New client: Lesley Stones - Freelance journalist - photographer and traveller

This site is still under development, please visit to find out more.

Header Image


VickyCristina’s When I first saw the bright red and orange sign on Durban’s Florida Road, I thought VickyCristina’s was a lingerie shop. A kind of Victoria’s Secret or even a Lola Montez, discreetly above a cheap Indian takeaway and sports bar. Being the adventurous type I walked upstairs anyway, and was pleased and instantly impressed with the nicely laid-out restaurant I found there.
It's a tapas bar, with dramatic touches such as red and white lanterns, chandeliers hanging from a dark pressed steel ceiling, crisp white tablecloths and a fascinating array of dishes chugging around a sushi-style conveyer belt.
We picked a table in the warm interior and menus arrived, swiftly followed by a roving head waiter who asked if we’d eaten here before and were familiar with the concept. No, and yes, we replied, and he explained that he’d take our drinks order then come back to discuss the menu.
There wasn’t much to discuss really. I had a vegetable craving, so verduras a la plancha (artichoke hearts, roasted cherry tomatoes, aubergine and marinated mushrooms) at R29 was an essential choice. As well as batatas bravas, or pan-fried potatoes with spicy tomato sauce at R29. We figured two meat dishes to go with that would sort us out nicely, so we ordered higados de pollo (chicken livers sautéed in sherry and cream) and moruno de pollo (chicken skewers with cumin and paprika), both for R39.
I’d hungrily eyed slices of tortilla sliding past on the conveyer belt, but since I’d already spotted the dessert menu I didn’t want to fill up without leaving room for at least one postre.
The place was buzzing for a wintry Tuesday evening, with several tables of girls’ nights out. By now I was intrigued, so when an extremely tall man stopped to check that everything was okay, I assumed he was the manager and asked about the place. VickyCristina’s is designed to become a franchise, with two branches already operating in Umhlanga and this second one in Durban. There are plans to extend to Johannesburg, which is excellent because this is one franchise I’d really welcome.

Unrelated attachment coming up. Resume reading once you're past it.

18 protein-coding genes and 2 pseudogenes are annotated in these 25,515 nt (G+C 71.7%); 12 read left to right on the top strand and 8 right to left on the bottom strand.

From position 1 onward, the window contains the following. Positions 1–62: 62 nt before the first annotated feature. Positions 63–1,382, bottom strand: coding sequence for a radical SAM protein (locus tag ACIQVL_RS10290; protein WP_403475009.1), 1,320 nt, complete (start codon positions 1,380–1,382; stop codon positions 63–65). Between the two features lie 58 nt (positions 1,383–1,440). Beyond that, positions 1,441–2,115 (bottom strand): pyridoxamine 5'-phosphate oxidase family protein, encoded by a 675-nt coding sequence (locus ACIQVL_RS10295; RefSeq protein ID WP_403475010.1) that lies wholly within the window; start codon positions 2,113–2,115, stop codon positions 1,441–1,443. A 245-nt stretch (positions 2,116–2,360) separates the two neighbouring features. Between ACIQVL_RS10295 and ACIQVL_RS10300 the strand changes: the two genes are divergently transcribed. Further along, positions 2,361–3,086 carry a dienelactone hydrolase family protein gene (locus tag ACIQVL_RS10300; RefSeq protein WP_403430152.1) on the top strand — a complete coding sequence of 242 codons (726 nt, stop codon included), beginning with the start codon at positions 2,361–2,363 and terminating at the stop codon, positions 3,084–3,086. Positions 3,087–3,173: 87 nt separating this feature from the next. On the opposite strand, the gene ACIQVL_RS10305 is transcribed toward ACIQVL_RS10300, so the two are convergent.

The South African founders took the name from Woody Allen’s award-winning film, Vicky Cristina Barcelona, which pits reckless passion against safe but boring common sense.
The founders have recruited a couple of Spaniards who will be flying in for duty soon, while a Spanish woman is the chain’s chief overseer. She’s fiddled with the food since the owners first demonstrated the menu, after declaring that some dishes were "great, but not Spanish". They’re Spanish now, although the curried potatoes are more Durban than Barcelona.
The supervisor arrived later in flamboyant Spanish style, giving a brief but fiery dancing demonstration with her smouldering partner.
The tapas choices are nicely varied and portion sizes were generous enough to make our selection of four perfectly ample. I’d also like to try the cocas, a Catalonian flatbread-like pizza, with a thin base flavoured with spices and various toppings.
For dessert I asked our waiter which of my two favourite options he’d suggest. He’s a chunky chap, so I was confident he’d sampled them all. He recommended the volcán de chocolate picante at R39, a chocolate cake with a molten centre of chilli-infused chocolate. The last time I had something similar it was disappointing, but this was heavenly. The sponge was soft and chewy, and the erupting sauce so good I’m salivating at the memory.

275 Florida Road, Durban Tel: (031) 561-1000